How Physical Therapy Treats A Concussion After A Car Crash -
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Physical Therapy for Concussion After a Car Crash

It’s early, you’re driving to work, when BAM, a car runs a red light and sideswipes your car. Your ears are ringing, your body is sore, and your heart is pumping. You feel okay but a bit weird. When the paramedics arrive, they ask if you hit your head, but you can’t remember, it happened so fast. They take you to the ER as a precaution. Imaging of your brain comes back clear, and you are diagnosed with whiplash and a “mild concussion” and sent home with instructions to simply rest until you feel better.

Now it is a few days after your car accident, and you still don’t feel like yourself. Your neck is sore, you have a tough time finding the correct words or names, you feel constantly fatigued, and you’re struggling to focus your attention. Wanting more answers, you decide to contact your physical therapist, the one who treated your knee pain a year or so ago.

Woman feeling neck ache after bad cars pile up

During the evaluation, your PT tells you that they agree you have whiplash, however, they believe your concussion is actually what is causing many of your debilitating symptoms.

Common Concussion Signs And Symptoms

  • Dizziness
  • Nausea/motion sickness/vomiting
  • Difficulty concentrating or a feeling of being “one step behind”
  • Off-balanced/stumbling
  • Headaches
  • Blurry or double vision
  • Hypervigilance/rumination
  • Feeling overwhelmed/irritable
  • Noise &/or light sensitivity
  • Sleep difficulty &/or extreme fatigue
  • Memory loss
  • Increased feelings of anxiety/stress

Several of these symptoms stand out to you, and you and your physical therapist agree that conducting a comprehensive concussion evaluation is the best next step. Your PT, who has the education and expertise to evaluate and treat concussions, guides you through a series of balance tests, then observes how well you perform different head and eye movements and the effect these movements have on your symptoms. At the end of the exam, you are pretty wiped out, but your PT says they have a plan.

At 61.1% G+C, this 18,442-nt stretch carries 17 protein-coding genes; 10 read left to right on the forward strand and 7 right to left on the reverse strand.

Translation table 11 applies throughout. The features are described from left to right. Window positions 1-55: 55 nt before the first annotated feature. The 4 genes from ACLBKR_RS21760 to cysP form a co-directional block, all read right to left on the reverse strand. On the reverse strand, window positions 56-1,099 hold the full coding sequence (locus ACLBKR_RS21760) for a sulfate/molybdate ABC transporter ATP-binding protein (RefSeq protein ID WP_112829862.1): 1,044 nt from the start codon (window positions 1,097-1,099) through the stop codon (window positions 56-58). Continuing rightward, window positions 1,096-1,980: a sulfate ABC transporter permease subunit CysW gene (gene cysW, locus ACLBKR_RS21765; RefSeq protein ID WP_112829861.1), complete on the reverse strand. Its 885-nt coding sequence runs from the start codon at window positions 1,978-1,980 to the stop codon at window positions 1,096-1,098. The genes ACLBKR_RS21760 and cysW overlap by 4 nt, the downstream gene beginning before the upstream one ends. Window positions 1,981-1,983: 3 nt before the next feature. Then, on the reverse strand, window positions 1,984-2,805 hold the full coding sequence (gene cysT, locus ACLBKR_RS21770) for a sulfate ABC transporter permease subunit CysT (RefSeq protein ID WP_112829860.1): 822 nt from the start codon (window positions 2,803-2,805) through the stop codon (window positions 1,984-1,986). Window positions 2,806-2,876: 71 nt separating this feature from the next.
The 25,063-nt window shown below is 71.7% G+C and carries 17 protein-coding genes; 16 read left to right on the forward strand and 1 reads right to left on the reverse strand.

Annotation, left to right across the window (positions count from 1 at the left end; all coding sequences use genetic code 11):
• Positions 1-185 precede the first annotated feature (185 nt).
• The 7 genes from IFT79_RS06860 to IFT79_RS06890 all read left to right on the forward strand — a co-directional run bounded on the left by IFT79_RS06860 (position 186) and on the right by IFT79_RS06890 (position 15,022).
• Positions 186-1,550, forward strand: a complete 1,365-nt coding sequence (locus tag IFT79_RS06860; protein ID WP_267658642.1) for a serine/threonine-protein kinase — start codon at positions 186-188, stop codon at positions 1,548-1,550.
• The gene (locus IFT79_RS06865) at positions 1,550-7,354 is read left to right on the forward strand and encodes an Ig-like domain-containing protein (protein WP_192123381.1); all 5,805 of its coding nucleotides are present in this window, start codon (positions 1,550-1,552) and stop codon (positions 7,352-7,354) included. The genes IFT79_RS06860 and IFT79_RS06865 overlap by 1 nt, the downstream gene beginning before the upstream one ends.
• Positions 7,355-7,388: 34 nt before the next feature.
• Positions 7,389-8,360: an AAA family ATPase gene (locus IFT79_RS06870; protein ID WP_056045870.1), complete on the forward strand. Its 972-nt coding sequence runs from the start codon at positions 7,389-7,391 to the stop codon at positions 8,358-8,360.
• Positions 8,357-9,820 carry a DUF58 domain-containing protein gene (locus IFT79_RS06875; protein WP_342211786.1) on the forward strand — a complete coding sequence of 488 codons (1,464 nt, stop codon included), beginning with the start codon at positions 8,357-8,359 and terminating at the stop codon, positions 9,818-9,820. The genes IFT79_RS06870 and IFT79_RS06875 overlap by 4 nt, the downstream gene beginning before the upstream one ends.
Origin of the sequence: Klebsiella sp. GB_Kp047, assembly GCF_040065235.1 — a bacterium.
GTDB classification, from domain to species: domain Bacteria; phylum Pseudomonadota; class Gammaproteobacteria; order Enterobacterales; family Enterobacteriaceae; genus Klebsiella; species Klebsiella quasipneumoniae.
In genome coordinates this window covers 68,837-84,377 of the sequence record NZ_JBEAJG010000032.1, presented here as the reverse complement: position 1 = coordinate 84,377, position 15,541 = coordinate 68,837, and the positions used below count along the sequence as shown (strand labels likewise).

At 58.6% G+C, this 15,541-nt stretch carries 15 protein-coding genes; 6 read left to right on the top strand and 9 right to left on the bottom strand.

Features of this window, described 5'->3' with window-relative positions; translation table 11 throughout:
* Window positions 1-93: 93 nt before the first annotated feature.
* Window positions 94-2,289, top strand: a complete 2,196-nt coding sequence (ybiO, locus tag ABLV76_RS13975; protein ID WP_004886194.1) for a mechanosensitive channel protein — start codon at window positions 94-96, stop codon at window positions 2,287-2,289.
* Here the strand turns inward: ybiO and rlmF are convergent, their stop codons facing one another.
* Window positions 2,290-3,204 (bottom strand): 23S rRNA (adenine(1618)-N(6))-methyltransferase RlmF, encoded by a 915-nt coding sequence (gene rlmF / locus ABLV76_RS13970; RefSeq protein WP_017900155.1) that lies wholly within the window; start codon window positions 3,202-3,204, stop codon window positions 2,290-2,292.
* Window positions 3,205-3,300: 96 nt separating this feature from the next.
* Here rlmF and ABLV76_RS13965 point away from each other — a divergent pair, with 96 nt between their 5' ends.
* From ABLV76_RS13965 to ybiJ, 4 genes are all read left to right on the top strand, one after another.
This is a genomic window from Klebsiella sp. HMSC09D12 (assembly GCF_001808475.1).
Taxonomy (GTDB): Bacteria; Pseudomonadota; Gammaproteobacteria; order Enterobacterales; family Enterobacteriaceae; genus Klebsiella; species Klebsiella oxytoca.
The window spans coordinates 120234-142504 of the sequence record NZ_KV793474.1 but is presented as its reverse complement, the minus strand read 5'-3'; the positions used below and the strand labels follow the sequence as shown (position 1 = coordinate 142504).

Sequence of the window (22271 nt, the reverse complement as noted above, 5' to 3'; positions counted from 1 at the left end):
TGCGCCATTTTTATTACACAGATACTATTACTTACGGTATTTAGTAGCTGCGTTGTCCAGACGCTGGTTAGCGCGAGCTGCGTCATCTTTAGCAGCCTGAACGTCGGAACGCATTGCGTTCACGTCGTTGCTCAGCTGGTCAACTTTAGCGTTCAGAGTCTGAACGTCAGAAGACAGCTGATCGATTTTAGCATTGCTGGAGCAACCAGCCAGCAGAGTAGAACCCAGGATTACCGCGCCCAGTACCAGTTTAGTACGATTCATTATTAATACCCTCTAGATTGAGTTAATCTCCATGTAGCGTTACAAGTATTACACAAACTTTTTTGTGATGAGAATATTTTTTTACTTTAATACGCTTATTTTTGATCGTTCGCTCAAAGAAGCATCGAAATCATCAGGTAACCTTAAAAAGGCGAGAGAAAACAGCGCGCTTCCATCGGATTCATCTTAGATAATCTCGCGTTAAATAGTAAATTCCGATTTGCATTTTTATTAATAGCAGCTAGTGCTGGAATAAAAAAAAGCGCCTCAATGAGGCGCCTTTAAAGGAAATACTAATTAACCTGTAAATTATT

What A Concussion Diagnosis Means

Now you’ve been diagnosed with a concussion and you’re wondering what this means. You’ve heard about it in football and other sports, and players seem to come back pretty quickly. However, your PT says your recovery can take some time and you’re wondering why.

A concussion is a traumatic injury to the brain that can be caused during a motor vehicle accident by a strike, blow, jolt, or violent shaking of the head. You don’t have to physically hit your head to suffer a concussion. A concussion affects blood flow in your brain and makes it so your brain’s functions – thinking, reasoning, deciding – are all more difficult and can cause problems they didn’t before. A specially trained physical therapist can help guide you to retrain your brain to perform these tasks efficiently again.

Your PT explains that your brain is having trouble coordinating your eye and head movements. One of the fastest reflexes in your body, the Vestibulo-ocular reflex (VOR), allows you to keep your eyes locked on a target while your head moves. Your eyes have to move in the exact opposite direction as your head at the exact same time (within 10 milliseconds) in order for the object you’re looking at to stay in focus. With a concussion, your VOR has been delayed, which explains why you’re having trouble focusing throughout the day. Your PT also explains that the temporary energy shortage in your brain explains your fatigue and difficulty with higher-level cognitive tasks, such as word finding. You start feeling some relief now that you’re finally getting some answers, and your therapist continues with the best part — a plan to help you start feeling like your full self again.

We Look Forward To Being A Part Of Your Healthcare Team.

If you or someone you know has been in a motor vehicle accident and can’t seem to get back to feeling normal, a concussion could be to blame. Symptoms of concussion can become immediately present or may arise weeks or months after the crash. Physical therapy can help.

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